Catholic Diocese of Spokane, Washington



From the

Official News Magazine of the Diocese of Spokane

Deacon Eric Meisfjord, Editor
P.O. Box 48, Spokane WA 99210
(509) 358-7340; FAX: (509) 358-7302

Everyday Grace: Labyrinth prayer for children

by Mary Cronk Farrell

(From the July 31, 2003 edition of the Inland Register)

The first time I was invited to walk a labyrinth, I was not enthusiastic. I seem to spend quite enough time walking around in circles wondering where I’m going. But then my curiosity got the better of me.

The labyrinth, an ancient symbol of wholeness, has significance in many cultures and has been used for meditation by Christians for hundreds of years. Now it’s popping up all over modern America. Once the province of monks, the labyrinth now offers a simple and powerful method of prayer for all ages and anyone willing to take the time.

Four families gathered on a recent summer evening to walk the new labyrinth at Clare Center south of Spokane. Sunlight slanted from low in the west, and tall pines cast cool shadows. Stones marked the path, laid out in a clear space of ground surrounded by tall grass. A deer leaped along a distant hill and disappeared into the treeline.

The children chattered and ran about, exploring the winding spiral walkway. I had been told children never walk a labyrinth slowly and quietly, so I had come prepared. I offered them colorful scarves to dance with, and bubbles to blow. Insects provided musical accompaniment.

A labyrinth looks like a maze, but it is not. You follow only one path to the center and one path back out again. You take many twists and turns, but meet no dead ends. There’s only one rule: respect others in the labyrinth. We agreed to try to move slowly and quietly and open ourselves to God. Then one by one, we started through.

This form of meditative prayer has been used for centering, to celebrate or remember a person or event, to express gratitude, find peace, seek answers and process problems. It can be a path of discovery, or a way of letting go. The labyrinth is an archetypal symbol for the journey of life; as such it contains the power to release a truth deep within us.

Taking children to a labyrinth can be especially powerful if we pay attention to what we can learn from them, rather than thinking about what we want to teach them. There are no magical words or practices that bring us nearer to God; rather there is a way of simply leaving room for God to enter our lives, and a way of welcoming the Holy Presence when it breaks through. Healthy children do not need to be taught this; they come by it naturally.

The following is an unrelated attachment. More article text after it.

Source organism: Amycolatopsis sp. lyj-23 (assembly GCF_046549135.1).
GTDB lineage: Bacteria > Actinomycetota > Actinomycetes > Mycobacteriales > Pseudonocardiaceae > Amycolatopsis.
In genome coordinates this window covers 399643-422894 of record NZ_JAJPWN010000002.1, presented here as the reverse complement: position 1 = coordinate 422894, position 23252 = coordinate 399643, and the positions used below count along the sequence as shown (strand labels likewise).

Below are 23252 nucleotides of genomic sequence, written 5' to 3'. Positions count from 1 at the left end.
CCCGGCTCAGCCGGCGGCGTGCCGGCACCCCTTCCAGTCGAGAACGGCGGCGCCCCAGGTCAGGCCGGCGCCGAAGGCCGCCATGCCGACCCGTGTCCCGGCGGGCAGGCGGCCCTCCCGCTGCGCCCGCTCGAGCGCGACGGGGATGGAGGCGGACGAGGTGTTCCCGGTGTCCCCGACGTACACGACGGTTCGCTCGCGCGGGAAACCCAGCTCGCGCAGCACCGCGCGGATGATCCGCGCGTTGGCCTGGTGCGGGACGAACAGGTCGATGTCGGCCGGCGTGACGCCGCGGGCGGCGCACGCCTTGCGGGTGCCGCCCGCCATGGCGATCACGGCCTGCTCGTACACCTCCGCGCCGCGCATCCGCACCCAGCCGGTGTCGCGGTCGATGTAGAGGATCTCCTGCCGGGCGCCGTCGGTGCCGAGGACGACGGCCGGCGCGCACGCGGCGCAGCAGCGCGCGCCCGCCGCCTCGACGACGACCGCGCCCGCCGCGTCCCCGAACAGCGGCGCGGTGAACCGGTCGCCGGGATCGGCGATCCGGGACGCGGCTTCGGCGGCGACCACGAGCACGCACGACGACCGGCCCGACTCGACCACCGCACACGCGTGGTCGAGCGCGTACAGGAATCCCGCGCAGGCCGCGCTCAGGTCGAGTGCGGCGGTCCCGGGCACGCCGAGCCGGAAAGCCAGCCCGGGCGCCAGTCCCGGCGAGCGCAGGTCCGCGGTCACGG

“What did you notice while walking the labyrinth?” I asked the children when they finished.

“It calms you down,” said 10-year-old Nicholas. “And sometimes God tells you to slow down and look at everything that’s around you.”

“Sometimes you may think you are lost, but you’re not,” said 16-year-old Kaitrin.

“It’s a way to find God,” said 7-year-old Caroline. “I noticed God was speaking to me, and my mind was speaking to him. I wrote a message to him with my mind when I got to the center and he wrote me back.”

A parent in the group, Bridget Hunter Green, re-worded a popular slogan. “You can’t keep your eyes on the goal,” she said. “You must keep your eyes right in front of you, or you’ll trip.” She liked the labyrinth’s metaphor for living in the present moment.

Perhaps the most famous labyrinth is located in the Chartres Cathedral in France, dating from 1225 A.D. San Francisco’s Grace Cathedral is perhaps the most well-known labyrinth in the United States. In Spokane there are two outdoor labyrinths open to the public, the one at Clare Center and another at the Episcopal Cathedral of St. John the Evangelist. Portable canvas labyrinths are becoming popular, and some people are even building their own backyard versions.

With the busyness of life it’s important to make time to be quiet and open to God. The next time I find myself going round in circles, maybe I’ll take a clue and head for the nearest labyrinth.

© 2003 Mary Cronk Farrell

(Mary Cronk Farrell is a Spokane free-lance and children’s writer. She is a contributing author to the new book Daughters of the Desert: Stories of Remarkable Women from Christian, Jewish and Muslim Traditions, from Skylight Paths Publishing.)


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